Tommy Fury had to do a double take when first asked about fighting Jake Paul.

The rivalry has been developing between the pair of unbeaten boxing novices and out-of-ring celebrities, complete with Fury being strategically placed on the undercard of Paul’s last Pay-Per-View headliner. Both walked away with wins this past August 29, though with Fury leaving the Rocket Mortgage Fieldhouse in Cleveland uncertain of when he would secure the chance for the two to settle their differences in the ring.

To his delight, the offer came soon thereafter.

“I feel like I won the lottery,” Fury exclaimed via Zoom during a press conference Monday afternoon at Amelie Arena in Tampa, where he and Paul will headline a December 18 Showtime Pay-Per-View. “You’re asking me to fight absolutely nobody on a massive world stage. You’re going to pay me nicely and comfortably. All I’ve got to do is fight Jake Paul, a YouTuber.

“I’m going to splatter this man on December 18. I’ve won the lottery. I’m begging Jake Paul, please do not pull out.”

Among the heap of criticism bestowed upon Paul (4-0, 3KOs) is the fact that he has yet to face an actual boxer since turning pro last January. The 24-year-old content creator and social media influencer has parlayed his online celebrity status into a lucrative pro career, one which has come versus a fellow YouTuber (AnEsonGib), a retired former NBA star (Nate Robinson) and a pair of retired former MMA champions (Ben Askren, Tyron Woodley).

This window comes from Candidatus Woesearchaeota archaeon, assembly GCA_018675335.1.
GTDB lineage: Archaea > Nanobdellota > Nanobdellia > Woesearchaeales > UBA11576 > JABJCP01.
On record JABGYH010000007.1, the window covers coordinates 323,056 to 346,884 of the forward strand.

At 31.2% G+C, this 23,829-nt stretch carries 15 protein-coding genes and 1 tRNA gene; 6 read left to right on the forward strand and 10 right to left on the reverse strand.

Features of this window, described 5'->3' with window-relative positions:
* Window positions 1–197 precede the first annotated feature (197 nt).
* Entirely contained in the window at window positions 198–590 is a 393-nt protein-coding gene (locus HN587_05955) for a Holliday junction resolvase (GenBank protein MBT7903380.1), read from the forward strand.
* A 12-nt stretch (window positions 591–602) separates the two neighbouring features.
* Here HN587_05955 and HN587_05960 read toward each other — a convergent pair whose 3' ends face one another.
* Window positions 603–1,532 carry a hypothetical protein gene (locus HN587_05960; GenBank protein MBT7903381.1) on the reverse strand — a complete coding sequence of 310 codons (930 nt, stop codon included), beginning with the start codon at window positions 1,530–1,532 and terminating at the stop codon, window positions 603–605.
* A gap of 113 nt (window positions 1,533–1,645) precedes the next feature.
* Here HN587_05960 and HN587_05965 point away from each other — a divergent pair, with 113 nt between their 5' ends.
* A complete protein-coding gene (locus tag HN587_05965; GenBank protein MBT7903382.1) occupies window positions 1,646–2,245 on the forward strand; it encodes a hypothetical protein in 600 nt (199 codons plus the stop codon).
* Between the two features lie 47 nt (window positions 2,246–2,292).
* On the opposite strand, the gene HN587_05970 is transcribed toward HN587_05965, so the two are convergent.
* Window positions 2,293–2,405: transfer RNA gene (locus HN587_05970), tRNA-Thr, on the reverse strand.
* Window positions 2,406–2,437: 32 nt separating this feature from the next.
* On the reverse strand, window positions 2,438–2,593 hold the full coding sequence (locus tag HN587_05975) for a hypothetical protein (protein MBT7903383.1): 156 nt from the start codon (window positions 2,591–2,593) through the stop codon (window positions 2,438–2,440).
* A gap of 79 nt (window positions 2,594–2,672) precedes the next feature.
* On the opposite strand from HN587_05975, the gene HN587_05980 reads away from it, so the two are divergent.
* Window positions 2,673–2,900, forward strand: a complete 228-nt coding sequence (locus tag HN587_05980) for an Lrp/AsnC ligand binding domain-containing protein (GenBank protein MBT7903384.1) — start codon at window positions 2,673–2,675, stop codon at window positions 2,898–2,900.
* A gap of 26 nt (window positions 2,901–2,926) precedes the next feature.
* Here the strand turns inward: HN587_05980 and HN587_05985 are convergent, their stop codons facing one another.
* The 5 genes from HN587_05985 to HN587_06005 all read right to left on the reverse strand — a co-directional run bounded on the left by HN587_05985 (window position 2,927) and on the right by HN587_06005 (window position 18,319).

Upon the demand to next face an actual boxer, Paul set his sights on the most notable name on his level who fit the bill. That led to Manchester’s Fury, an unbeaten but untested prospect best known as the younger half-brother of reigning lineal heavyweight champion Tyson Fury (31-0-1, 22KOs) and for his stint on U.K. reality show Love Island.

The timing was perfect, given their built-in rivalry and already on the same schedule. Paul claimed a split decision win over Woodley atop the August 29 Showtime Pay-Per-View, a five-fight telecast which opened with Fury taking a four-round, unanimous decision over Paul stablemate Anthony Taylor (0-2).

The way Fury sees it, the opportunity benefits two-fold. He gets to face someone far more credible than has been the case through his first three years as a pro, while getting paid far more than the market price for fighters at a similar stage in their career.

“Normally when you get to this stage in boxing, you have to fight for a world title,” noted Fury. “You’re asking me to fight a YouTuber. Sign me up, please!”

Jake Donovan is a senior writer for Twitter: @JakeNDaBox